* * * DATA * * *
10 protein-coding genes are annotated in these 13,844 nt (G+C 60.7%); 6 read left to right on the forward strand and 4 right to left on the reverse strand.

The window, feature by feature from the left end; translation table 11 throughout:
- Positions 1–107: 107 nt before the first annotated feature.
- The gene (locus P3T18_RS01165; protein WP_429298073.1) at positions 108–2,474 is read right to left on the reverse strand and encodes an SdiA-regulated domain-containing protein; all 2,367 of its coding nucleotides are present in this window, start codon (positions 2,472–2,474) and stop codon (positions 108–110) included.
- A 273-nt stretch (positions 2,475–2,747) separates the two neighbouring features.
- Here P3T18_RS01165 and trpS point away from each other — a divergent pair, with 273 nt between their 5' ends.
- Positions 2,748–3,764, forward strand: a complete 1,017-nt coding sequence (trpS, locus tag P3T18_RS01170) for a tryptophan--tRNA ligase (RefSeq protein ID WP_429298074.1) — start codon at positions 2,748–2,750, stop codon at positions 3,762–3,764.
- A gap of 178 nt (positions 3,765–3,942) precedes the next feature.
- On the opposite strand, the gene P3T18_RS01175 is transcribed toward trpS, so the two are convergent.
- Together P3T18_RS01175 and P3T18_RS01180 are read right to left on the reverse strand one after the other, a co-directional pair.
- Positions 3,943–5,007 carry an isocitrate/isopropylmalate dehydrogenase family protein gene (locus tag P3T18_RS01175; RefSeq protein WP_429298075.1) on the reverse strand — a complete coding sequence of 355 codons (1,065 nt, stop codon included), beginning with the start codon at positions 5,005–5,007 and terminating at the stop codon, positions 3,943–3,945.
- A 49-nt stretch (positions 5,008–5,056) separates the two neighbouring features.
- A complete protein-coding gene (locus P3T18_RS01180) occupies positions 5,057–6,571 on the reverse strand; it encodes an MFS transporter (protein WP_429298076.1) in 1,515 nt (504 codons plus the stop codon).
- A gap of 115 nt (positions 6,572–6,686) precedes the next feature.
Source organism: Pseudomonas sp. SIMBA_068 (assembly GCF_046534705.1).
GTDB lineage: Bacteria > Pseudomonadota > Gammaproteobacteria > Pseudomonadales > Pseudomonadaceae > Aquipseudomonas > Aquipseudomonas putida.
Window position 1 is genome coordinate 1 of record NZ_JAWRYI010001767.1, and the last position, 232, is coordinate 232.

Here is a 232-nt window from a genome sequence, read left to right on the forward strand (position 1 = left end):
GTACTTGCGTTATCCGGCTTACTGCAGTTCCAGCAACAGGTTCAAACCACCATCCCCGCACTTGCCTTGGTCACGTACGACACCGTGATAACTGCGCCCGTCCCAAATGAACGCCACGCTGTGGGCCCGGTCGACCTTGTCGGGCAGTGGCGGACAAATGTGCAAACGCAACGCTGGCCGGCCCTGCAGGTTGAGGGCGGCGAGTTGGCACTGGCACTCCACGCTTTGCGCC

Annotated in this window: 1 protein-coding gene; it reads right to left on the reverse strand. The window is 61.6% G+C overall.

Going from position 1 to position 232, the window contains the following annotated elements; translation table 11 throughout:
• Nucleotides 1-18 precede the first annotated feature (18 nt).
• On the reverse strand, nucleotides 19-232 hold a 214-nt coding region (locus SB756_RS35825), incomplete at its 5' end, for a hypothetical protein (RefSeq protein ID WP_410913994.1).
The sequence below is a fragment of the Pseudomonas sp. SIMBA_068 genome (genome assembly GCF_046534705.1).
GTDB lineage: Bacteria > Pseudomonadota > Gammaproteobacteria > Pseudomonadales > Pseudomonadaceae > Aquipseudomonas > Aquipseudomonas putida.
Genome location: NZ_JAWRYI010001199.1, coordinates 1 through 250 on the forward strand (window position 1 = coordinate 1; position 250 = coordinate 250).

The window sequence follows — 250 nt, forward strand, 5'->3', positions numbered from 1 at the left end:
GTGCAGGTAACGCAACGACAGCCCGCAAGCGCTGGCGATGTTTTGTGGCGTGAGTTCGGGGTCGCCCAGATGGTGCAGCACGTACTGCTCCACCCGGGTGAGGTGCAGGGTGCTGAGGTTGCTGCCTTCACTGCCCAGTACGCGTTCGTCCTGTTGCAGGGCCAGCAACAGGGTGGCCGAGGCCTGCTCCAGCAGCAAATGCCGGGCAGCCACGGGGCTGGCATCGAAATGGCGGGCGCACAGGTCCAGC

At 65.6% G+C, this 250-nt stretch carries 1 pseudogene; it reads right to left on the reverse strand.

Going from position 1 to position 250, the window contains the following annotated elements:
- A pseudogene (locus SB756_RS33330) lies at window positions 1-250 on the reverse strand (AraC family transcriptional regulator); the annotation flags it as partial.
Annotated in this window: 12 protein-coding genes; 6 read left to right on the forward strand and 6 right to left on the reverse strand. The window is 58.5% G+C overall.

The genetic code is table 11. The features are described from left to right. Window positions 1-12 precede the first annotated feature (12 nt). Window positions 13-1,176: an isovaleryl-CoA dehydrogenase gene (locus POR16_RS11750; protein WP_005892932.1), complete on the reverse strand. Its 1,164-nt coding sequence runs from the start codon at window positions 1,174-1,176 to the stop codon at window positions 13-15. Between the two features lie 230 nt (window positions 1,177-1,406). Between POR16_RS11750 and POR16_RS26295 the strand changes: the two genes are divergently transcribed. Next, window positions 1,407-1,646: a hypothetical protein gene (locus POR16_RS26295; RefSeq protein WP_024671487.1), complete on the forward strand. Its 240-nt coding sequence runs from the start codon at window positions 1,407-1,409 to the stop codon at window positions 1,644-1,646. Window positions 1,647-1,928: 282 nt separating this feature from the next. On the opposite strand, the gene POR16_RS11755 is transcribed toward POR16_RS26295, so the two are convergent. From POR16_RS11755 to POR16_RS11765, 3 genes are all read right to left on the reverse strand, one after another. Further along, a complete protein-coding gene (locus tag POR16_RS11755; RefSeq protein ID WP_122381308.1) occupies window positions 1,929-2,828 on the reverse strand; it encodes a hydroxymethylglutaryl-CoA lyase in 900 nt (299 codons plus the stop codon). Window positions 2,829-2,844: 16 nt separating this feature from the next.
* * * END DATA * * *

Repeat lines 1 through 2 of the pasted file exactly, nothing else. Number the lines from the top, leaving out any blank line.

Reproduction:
10 protein-coding genes are annotated in these 13,844 nt (G+C 60.7%); 6 read left to right on the forward strand and 4 right to left on the reverse strand.

The window, feature by feature from the left end; translation table 11 throughout: